“It was a saying with us that Shepherdstown was just nine miles from everywhere. It was, in fact, about that distance from Martinsburg and Harper's Ferry - often-mentioned names - and from Williamsport, where the armies so often crossed, both to and from Maryland. It was off the direct road between those places and lay, as I said, at the foot of a great sweep in the river, and was five miles from the nearest station on the Baltimore and Ohio railroad. As no trains were running now this was of little consequence. What was more important was that a turnpike road - unusually fine for that region of stiff, red clay - led in almost a straight line for thirty miles to Winchester on the south; it was the scene of ‘Sheridan's ride’ and stretched northward, beyond the Potomac, twenty miles to Hagerstown. Before the days of steam this had been part of the old posting road between the Valley towns and Pennsylvania, and we had boasted a very substantial bridge. This had been burned early in the war, and only the massive stone piers remained; but a mile and a half down the river was the ford, and the road that led to it lay partly above and partly along the face of rocky and precipitous cliffs. It was narrow and stony and, especially in one place, around the foot of ‘Mount Misery,’ was very steep and difficult for vehicles. It was, moreover, entirely commanded by the hills on the Maryland side, but it was the ford over which some part of the Confederate army passed every year, and was used by the main body of infantry in '63 before Gettysburg. Beyond the river were the Cumberland Canal and its willow-fringed tow-path, from which rose the soft and rounded outlines of the hills that from their farther slopes looked down upon the battle-field of Antietam. We could see the fort at Harper's Ferry without a glass on the clear days, and the flag flying over it, a mere speck against the sky, and could hear the gun that was fired every evening at sunset.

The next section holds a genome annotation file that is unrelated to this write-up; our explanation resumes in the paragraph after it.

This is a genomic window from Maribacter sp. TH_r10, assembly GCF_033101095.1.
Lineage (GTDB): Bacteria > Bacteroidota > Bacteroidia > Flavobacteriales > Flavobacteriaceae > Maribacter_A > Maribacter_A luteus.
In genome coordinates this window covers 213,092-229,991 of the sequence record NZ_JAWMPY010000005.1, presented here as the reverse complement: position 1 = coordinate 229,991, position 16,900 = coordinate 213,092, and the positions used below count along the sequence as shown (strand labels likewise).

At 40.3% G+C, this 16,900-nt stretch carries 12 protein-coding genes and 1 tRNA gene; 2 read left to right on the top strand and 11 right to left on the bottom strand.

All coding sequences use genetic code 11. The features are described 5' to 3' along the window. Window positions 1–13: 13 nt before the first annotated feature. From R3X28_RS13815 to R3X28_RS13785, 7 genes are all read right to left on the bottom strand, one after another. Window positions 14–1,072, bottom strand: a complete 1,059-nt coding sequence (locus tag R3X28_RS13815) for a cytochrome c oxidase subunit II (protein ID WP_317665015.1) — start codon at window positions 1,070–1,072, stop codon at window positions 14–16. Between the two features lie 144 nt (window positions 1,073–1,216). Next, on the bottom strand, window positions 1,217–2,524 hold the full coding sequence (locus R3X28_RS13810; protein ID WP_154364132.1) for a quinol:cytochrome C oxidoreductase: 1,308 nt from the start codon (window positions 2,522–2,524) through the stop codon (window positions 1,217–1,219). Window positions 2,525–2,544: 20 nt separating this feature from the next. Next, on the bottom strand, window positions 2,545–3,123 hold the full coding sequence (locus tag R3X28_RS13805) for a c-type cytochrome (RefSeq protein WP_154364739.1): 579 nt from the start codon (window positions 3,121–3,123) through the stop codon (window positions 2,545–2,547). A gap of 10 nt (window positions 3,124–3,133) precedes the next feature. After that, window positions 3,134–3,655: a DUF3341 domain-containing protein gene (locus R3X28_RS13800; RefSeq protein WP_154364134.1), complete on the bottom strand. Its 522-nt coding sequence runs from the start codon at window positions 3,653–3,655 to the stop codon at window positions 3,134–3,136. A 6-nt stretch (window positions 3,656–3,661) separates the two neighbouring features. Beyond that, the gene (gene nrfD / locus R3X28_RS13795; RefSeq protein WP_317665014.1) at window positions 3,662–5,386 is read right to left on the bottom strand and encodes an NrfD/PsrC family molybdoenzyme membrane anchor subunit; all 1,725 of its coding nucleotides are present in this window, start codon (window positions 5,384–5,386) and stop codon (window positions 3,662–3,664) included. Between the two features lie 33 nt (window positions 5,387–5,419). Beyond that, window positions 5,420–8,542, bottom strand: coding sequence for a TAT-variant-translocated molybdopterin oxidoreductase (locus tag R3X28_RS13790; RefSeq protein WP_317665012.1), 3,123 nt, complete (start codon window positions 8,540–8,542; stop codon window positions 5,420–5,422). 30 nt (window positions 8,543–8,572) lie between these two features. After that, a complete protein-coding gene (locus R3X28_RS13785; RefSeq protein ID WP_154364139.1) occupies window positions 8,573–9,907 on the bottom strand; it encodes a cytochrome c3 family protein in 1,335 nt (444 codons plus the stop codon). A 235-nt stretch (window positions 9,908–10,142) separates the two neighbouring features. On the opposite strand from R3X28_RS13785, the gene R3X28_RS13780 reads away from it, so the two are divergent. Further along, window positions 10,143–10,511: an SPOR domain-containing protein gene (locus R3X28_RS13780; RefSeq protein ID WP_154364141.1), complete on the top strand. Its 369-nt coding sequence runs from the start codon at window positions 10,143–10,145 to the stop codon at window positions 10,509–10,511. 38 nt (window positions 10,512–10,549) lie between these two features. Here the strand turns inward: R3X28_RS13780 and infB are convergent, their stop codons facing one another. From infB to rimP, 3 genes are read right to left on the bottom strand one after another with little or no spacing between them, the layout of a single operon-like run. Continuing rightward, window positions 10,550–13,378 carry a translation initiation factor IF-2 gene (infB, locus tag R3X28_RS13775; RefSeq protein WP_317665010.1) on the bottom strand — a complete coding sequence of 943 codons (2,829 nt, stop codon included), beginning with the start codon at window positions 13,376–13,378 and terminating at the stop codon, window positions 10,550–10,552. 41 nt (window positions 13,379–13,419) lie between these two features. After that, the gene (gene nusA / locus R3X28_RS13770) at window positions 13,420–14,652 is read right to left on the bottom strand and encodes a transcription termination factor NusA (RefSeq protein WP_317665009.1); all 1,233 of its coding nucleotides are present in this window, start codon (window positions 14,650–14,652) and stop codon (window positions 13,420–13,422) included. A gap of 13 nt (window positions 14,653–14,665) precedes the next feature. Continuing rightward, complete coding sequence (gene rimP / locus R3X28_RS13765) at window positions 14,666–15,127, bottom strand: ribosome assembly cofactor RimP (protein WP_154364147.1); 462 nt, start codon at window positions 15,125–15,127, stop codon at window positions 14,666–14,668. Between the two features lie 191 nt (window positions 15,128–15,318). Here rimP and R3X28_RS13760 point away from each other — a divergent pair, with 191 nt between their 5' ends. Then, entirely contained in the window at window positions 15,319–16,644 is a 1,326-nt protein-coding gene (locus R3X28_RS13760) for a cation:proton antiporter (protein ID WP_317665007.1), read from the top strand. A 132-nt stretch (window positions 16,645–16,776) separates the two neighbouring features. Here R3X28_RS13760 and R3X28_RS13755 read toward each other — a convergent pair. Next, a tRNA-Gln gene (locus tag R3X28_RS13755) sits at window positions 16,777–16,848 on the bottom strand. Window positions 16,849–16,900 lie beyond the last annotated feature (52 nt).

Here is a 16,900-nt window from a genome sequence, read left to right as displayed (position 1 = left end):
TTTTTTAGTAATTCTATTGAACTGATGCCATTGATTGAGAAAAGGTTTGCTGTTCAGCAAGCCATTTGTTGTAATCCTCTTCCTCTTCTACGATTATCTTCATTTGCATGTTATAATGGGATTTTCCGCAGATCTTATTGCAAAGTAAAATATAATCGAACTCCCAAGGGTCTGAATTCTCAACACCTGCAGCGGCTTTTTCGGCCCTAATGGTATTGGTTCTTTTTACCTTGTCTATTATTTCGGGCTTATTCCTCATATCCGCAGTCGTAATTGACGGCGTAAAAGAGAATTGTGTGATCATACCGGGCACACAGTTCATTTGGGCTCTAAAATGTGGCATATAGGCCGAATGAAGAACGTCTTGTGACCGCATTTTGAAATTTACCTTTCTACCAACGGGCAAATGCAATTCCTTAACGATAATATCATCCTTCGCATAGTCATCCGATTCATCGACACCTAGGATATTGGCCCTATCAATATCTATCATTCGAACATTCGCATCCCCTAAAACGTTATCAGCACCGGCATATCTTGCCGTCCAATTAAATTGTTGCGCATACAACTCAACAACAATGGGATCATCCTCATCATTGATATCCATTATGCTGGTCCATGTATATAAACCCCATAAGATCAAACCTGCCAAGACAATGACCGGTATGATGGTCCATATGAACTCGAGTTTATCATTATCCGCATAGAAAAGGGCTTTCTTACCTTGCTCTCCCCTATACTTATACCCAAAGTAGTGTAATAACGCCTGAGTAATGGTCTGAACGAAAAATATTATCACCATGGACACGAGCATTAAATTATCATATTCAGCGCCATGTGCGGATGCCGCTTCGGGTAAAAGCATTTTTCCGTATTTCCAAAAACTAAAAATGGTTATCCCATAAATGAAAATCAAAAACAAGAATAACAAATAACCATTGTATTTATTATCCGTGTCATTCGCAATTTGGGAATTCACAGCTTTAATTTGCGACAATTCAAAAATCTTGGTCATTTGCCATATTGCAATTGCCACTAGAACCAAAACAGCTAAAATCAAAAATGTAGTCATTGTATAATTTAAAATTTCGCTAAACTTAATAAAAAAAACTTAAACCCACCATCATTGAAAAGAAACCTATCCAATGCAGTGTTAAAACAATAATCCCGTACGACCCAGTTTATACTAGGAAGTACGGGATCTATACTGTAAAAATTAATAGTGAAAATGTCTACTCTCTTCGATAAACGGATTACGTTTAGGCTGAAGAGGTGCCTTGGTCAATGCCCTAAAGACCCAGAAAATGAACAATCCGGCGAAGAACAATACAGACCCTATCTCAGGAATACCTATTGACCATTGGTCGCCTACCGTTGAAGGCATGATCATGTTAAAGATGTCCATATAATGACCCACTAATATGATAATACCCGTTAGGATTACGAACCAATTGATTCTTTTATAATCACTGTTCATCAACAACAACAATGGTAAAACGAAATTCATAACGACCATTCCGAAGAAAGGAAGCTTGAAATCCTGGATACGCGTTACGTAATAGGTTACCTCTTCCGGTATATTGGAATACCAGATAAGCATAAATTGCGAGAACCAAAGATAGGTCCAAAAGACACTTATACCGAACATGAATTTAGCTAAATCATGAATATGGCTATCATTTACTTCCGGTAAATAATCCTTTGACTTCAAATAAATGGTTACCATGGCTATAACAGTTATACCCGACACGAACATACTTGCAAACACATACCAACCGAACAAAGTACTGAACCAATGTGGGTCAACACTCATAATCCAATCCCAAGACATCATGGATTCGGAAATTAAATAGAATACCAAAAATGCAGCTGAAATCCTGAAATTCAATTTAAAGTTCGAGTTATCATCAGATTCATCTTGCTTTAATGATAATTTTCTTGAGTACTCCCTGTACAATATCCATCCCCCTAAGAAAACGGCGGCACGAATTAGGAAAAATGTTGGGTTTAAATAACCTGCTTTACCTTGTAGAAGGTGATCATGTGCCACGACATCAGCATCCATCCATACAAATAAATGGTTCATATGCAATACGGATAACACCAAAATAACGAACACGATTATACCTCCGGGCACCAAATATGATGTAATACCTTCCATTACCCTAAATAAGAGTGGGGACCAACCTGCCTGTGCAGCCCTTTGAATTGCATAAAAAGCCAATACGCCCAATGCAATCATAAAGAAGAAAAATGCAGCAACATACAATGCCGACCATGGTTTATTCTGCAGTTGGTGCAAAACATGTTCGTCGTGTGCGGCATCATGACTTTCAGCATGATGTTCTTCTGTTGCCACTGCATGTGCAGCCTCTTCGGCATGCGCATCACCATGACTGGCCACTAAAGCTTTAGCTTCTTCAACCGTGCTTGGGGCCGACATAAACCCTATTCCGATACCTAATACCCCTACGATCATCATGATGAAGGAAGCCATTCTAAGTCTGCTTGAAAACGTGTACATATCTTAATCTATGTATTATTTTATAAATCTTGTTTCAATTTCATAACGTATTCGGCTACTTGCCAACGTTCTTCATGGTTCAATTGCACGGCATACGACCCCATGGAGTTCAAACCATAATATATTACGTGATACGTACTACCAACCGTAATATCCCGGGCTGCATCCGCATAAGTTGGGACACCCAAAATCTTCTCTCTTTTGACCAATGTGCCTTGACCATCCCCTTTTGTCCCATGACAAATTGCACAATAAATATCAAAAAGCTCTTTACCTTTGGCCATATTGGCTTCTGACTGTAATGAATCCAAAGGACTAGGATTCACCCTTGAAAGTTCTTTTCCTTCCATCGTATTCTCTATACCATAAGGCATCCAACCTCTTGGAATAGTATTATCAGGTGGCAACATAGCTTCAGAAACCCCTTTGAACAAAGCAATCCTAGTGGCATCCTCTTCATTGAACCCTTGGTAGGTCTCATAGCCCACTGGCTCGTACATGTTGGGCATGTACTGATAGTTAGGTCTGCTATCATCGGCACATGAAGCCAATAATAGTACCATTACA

“Shepherdstown's only access to the river was through a narrow gorge, the bed of a small tributary of the Potomac, that was made to do much duty as it slipped cheerily over its rocks, and furnished power for several mills and factories, most of them at that time silent. Here were also three or four stone warehouses, huge, empty structures testifying mutely that the town had once had a business. The road to the bridge led through this cleft, down an indescribably steep street skirting the stream's ravine, to whose sides the mills and factories clung in most extraordinary fashion; but it was always a marvel how anything heavier than a wheelbarrow could be pulled up its tedious length, or how any vehicle could be driven down without plunging into the water at the bottom.
“In this odd little borough, then, we were waiting ‘developments,’ hearing first that ‘our men were coming,’ and then that they were not coming, when suddenly, on Saturday, the 13th of September, early in the morning, we found ourselves surrounded by a hungry horde of lean and dusty tatterdemalions, who seemed to rise from the ground at our feet. I did not know where they came from, or to whose command they belonged; I have since been informed that General Jackson re-crossed into Virginia at Williamsport, and hastened to Harper's Ferry by the shortest roads. These would take him some four miles south of us, and our haggard apparitions were perhaps a part of his force. They were stragglers, at all events, - professional, some of them, but some worn out by the incessant strain of that summer. When I say that they were hungry, I convey no impression of the gaunt starvation that looked from their cavernous eyes. All day they crowded to the doors of our houses, with always the same drawling complaint: ‘I've been a-marchin' an' a-fightin' for six weeks stiddy; and I ain't had n-a-r-thin' to eat 'cept green apples an' green cawn, an' I wish you'd please to gimme a bite to eat.’